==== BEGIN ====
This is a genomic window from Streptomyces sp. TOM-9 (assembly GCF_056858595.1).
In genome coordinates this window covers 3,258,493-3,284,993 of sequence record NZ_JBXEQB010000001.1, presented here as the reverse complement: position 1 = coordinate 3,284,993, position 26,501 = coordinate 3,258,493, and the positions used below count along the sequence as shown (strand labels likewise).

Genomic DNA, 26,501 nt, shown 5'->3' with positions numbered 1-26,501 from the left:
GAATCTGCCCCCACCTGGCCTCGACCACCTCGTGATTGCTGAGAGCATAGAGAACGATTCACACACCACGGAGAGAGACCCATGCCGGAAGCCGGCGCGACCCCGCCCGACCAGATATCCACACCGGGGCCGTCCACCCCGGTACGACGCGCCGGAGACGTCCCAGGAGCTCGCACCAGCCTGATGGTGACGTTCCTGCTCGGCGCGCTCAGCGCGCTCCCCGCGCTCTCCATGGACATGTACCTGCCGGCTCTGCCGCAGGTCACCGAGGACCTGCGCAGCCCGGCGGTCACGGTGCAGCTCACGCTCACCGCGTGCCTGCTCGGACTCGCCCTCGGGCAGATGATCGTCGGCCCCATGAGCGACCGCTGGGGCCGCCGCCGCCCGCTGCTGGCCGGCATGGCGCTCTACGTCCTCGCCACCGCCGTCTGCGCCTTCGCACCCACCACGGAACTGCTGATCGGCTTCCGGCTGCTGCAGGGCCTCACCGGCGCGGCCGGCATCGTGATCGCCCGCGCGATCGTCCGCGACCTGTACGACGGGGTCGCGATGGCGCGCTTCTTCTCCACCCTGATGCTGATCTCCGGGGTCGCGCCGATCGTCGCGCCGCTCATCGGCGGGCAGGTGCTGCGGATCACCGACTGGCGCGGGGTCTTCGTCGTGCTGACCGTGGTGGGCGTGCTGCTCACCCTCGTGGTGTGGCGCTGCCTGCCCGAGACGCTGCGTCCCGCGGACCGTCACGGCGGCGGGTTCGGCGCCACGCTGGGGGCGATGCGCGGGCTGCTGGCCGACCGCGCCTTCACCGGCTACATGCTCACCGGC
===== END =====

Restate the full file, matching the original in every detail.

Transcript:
This is a genomic window from Streptomyces sp. TOM-9 (assembly GCF_056858595.1).
In genome coordinates this window covers 3,258,493-3,284,993 of sequence record NZ_JBXEQB010000001.1, presented here as the reverse complement: position 1 = coordinate 3,284,993, position 26,501 = coordinate 3,258,493, and the positions used below count along the sequence as shown (strand labels likewise).

Genomic DNA, 26,501 nt, shown 5'->3' with positions numbered 1-26,501 from the left:
GAATCTGCCCCCACCTGGCCTCGACCACCTCGTGATTGCTGAGAGCATAGAGAACGATTCACACACCACGGAGAGAGACCCATGCCGGAAGCCGGCGCGACCCCGCCCGACCAGATATCCACACCGGGGCCGTCCACCCCGGTACGACGCGCCGGAGACGTCCCAGGAGCTCGCACCAGCCTGATGGTGACGTTCCTGCTCGGCGCGCTCAGCGCGCTCCCCGCGCTCTCCATGGACATGTACCTGCCGGCTCTGCCGCAGGTCACCGAGGACCTGCGCAGCCCGGCGGTCACGGTGCAGCTCACGCTCACCGCGTGCCTGCTCGGACTCGCCCTCGGGCAGATGATCGTCGGCCCCATGAGCGACCGCTGGGGCCGCCGCCGCCCGCTGCTGGCCGGCATGGCGCTCTACGTCCTCGCCACCGCCGTCTGCGCCTTCGCACCCACCACGGAACTGCTGATCGGCTTCCGGCTGCTGCAGGGCCTCACCGGCGCGGCCGGCATCGTGATCGCCCGCGCGATCGTCCGCGACCTGTACGACGGGGTCGCGATGGCGCGCTTCTTCTCCACCCTGATGCTGATCTCCGGGGTCGCGCCGATCGTCGCGCCGCTCATCGGCGGGCAGGTGCTGCGGATCACCGACTGGCGCGGGGTCTTCGTCGTGCTGACCGTGGTGGGCGTGCTGCTCACCCTCGTGGTGTGGCGCTGCCTGCCCGAGACGCTGCGTCCCGCGGACCGTCACGGCGGCGGGTTCGGCGCCACGCTGGGGGCGATGCGCGGGCTGCTGGCCGACCGCGCCTTCACCGGCTACATGCTCACCGGC